Psych Music
Diamonds in the Rough: Undiscovered Psych-Rock of the 60s and 70s

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The days were dark, yet hopeful, in the modern Renaissance age of the 60s. It was a time of cultural and political change, a metamorphosis from the rigid values of the Old World to ones of empathy, compassion, self-expression and individuality.

From shady establishments, such as the San Francisco Matrix club, to places of rigid academia, a world-changing force was bearing its fangs. Some of the most acclaimed, most revered artists bloomed in this time period – Janis Joplin, Jim Morrison, Syd Barrett, even Hunter S. Thompson who notes it, “was a very special time and place to be a part of. Maybe it meant something. Maybe not, in the long run . . . but no explanation, no mix of words or music or memories can touch that sense of knowing that you were there and alive in that corner of time and the world. Whatever it meant.” And he couldn’t have been more right.

Such a soulful expression born from a generation of misfits hasn’t materialised since, at least as of yet.

There is no denying that the 60s and 70s were fuelled by the discovery and dissemination of powerful drugs – LSD-25, Psilocybin mushrooms, Mescaline and marijuana ruled these times.

The psychedelic experience was king – the status quo, the cutting edge, and art reflected exactly that. Mind-altering experiences were in the air– whether VHF or radio and records, tapes, wax cylinders if you may…

Psych–Rock is a genre of music that aims to mimic the psychedelic experience: based on Rock-and-Roll, it incorporates unique rhythms, audio distortion, atmospheric sounds and eastern scales to achieve a mind-bending experience.

A great number of acclaimed bands produced music in this genre – Big Brother and The Holding company, The Doors, The Beatles just to name a few. But, as with every genre, there were gems made by bands that were doomed to be forgotten.

The life of a rock star was just as tantalising then as it is now – perhaps even more so. But not every group was chasing fame. For some, the act of creation, artistry and creativity was most important.

Sweet Smoke was a psychedelic jazz-rock band formed in Brooklyn, New York in 1967. The band later moved to Europe, living and performing in Germany, the Netherlands and France until 1974. Nothing lasts forever… that year marked the end of their reign, but not their legacy.

Just a Poke, their debut album released in 1970, is a progressive jazz-fusion masterpiece full of ethereal flute melodies, gentle and clear percussion rhythms topped with psychedelic lyrics showing the group’s specialist understanding of spirituality and interest in eastern religion.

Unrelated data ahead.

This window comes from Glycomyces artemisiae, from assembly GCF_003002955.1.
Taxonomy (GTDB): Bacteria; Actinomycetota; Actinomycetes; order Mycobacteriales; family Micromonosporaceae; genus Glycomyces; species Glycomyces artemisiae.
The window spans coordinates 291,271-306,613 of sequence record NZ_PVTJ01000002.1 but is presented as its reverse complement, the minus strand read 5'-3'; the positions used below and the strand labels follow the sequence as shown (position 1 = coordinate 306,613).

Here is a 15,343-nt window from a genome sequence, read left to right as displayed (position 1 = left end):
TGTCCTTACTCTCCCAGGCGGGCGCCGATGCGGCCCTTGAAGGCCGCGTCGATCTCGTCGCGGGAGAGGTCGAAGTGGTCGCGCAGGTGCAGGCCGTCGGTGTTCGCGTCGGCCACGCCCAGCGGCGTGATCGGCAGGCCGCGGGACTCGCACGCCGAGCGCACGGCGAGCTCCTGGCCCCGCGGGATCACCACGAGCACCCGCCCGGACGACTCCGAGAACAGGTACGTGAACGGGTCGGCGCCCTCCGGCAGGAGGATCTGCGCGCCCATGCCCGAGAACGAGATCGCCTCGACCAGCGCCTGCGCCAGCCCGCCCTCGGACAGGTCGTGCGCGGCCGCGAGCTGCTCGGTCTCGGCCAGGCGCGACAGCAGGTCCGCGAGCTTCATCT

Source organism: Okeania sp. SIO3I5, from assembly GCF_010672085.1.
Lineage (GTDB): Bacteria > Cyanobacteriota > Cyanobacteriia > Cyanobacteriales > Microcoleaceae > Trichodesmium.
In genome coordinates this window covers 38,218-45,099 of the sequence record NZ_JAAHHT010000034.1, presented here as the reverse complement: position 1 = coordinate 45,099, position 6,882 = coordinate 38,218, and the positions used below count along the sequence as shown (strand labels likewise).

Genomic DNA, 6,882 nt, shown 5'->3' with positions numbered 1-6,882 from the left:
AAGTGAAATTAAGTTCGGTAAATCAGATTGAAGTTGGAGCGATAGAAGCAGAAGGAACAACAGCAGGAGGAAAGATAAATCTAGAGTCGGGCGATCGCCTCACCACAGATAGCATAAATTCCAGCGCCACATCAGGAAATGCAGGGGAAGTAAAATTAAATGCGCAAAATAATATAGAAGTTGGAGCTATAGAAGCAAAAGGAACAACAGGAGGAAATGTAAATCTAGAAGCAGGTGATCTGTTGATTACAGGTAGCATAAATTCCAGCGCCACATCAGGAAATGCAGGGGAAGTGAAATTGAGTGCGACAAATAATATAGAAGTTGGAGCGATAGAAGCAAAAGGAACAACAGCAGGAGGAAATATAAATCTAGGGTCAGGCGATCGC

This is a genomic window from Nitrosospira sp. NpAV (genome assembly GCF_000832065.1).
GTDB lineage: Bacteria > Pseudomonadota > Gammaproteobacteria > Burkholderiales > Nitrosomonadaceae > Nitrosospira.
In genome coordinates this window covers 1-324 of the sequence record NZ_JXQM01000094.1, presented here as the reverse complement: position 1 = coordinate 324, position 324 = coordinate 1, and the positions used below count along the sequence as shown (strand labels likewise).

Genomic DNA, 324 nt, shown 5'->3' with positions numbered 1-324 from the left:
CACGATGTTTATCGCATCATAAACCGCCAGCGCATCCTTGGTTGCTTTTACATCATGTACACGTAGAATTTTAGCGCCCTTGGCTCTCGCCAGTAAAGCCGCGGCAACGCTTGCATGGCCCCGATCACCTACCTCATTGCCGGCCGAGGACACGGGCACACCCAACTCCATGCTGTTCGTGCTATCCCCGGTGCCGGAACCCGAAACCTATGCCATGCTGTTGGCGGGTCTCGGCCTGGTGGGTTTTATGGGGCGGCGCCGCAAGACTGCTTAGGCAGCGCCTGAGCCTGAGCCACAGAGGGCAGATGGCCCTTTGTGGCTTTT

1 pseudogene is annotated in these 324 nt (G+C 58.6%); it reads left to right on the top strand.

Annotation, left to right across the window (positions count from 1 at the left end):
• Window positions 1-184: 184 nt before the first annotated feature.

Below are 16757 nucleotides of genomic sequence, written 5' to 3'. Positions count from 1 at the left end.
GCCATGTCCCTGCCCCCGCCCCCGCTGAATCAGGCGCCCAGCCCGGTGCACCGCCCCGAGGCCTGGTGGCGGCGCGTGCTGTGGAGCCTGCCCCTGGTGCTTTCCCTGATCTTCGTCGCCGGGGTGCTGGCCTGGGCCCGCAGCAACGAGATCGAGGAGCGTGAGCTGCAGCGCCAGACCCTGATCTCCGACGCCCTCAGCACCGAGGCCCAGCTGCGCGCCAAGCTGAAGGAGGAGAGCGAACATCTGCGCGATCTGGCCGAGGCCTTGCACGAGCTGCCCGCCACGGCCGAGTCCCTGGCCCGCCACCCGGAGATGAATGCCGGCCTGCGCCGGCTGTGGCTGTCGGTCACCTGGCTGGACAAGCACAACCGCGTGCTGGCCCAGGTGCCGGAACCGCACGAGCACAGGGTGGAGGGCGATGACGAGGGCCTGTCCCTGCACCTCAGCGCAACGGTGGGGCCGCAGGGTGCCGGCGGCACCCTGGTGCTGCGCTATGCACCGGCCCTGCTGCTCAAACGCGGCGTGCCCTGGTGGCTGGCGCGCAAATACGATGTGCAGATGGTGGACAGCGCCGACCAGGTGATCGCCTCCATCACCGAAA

Just like the aforementioned specialist pursuits exhibited by Sweet Smoke, some bands had different goals: musical mastery, but not success.

After All were a proto-progressive rock/heavy psych-rock band formed in Tallahassee, Florida in 1969. The hastily put-together band made up of members of a veteran quartet, produced their one and only album in a few days after a producer offered them studio time for free.

The heavy Acid-Drenched feel of the album resembles the Doors, according to some, but it was merely a mix of the eras newest styles. The album is extremely atmospheric, incredibly well-produced and full of hypnotising organ riffs and mind-bending lyrics, written by Linda Hargrove, a local poet hired by the band.

However, despite it’s mastery, after the production process was complete, all of the members of the band returned to their respective careers never to release an album again.

Some stories are more tragic, as ‘no one in this world escapes suffering’, at least according to Nietzsche, one of the world’s greatest philosophers. In his words, ‘art is closely related to suffering’, and the Texas psychedelic/progressive band Christopher is a prime subject.

After several name changes due to a contract with a music label, the band were ready to produce their first album. However, production was cut short when Doug Tull, the band’s drummer, attempted suicide due to a debilitating drug problem.

The project was finished with session musicians, and the result is a beautiful, flawed and haunting album full of obscure ideas. Ironically, the band’s name was inspired by Saint Christopher, the Patron saint of travellers and, most importantly, a martyr.

Every facet of art has its masterpieces, but there is merit to be found in the work of unsuccessful creators. All of the albums I’ve mentioned in this article have a common quality of having an extremely relaxing effect on the listener.

Unfortunately, ever since their release, getting hold of a copy can be extremely difficult and expensive. The hobby of crate-digging has become quite popular due to the mainstream attention vinyl records have been getting, as they become an intrinsic part of the music industry zeitgeist.

However, there’s an alternative since we live in the digital age: obscure and interesting music of any genre can be found online, and I’d be surprised if any of you couldn’t find a hidden gem.

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